That was just the beginning of my weekend experiences with food as medicine. What I discovered during the process is that food is always medicine. It is medicine for the lonely, bringing friends and family together around a warm meal. It is medicine for the Self, allowing the cook some time to focus on their hands. It is medicine for the body, which can tell when something has been made with time and care.

Nothing will bring people together like the promise of hot, homemade food. So, taking inspiration from the back of my einkorn flour bag, I decided to use the rest up by making something from scratch. I needed to feed six, so I decided two large pizzas ought to be enough for all to get their fill, and to have some leftovers.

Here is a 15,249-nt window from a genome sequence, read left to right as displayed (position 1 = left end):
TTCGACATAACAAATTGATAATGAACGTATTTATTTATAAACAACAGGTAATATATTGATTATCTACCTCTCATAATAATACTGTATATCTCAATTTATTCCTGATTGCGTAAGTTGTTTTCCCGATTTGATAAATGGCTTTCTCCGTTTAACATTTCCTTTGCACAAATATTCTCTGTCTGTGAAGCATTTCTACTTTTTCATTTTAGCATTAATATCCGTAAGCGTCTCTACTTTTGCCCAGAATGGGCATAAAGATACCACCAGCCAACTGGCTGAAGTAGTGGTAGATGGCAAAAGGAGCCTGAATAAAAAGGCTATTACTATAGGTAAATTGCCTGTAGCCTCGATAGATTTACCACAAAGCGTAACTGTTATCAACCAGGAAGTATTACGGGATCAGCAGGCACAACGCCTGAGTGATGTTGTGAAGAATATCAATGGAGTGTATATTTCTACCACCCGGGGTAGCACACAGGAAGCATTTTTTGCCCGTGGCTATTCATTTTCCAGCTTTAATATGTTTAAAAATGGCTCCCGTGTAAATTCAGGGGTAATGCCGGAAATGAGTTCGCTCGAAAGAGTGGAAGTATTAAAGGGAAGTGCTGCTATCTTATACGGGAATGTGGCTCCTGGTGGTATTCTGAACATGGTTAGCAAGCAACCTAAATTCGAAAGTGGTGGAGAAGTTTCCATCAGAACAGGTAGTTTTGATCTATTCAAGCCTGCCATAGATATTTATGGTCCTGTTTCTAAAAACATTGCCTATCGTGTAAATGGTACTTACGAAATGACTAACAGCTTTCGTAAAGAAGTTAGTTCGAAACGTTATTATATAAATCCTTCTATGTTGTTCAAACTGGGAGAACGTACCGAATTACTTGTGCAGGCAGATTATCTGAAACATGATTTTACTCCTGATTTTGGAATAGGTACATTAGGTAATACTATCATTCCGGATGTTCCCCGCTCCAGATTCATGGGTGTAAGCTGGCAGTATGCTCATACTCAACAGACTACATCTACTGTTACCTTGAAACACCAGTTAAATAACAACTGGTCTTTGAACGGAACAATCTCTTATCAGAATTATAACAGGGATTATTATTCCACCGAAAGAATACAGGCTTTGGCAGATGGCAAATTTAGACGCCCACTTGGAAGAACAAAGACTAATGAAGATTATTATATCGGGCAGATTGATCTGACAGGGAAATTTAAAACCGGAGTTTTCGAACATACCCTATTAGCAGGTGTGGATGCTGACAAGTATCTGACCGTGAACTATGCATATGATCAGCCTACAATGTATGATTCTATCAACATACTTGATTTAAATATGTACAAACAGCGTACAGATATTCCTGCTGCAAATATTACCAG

I started off as if I were making bread, by mixing all of my dry ingredients together right. But, upon closer inspection of the pizza dough recipe, it looked like I had it all wrong. Here, the yeast was first to be activated with sugar, warm water and a cup of flour in a separate bowl. This liquid mixture would then rest for 15 minutes before mixing in the other four cups of flour. So, I did a quick course correct, adding a little extra yeast to the water solution and waiting skeptically. There was just no way that adding four more cups of flour to this already thick solution would make a soft, kneadable dough. I fully anticipated adding more water to incorporate the other four cups of flour. But, after adding and incorporating the flour cups with a spoon for a few minutes, I was happily surprised to discover that no extra water would be necessary. You should always give the benefit of the doubt, even if it doesn’t look like it’ll mix well at first; have a little faith and you might find yourself as pleasantly surprised as I was.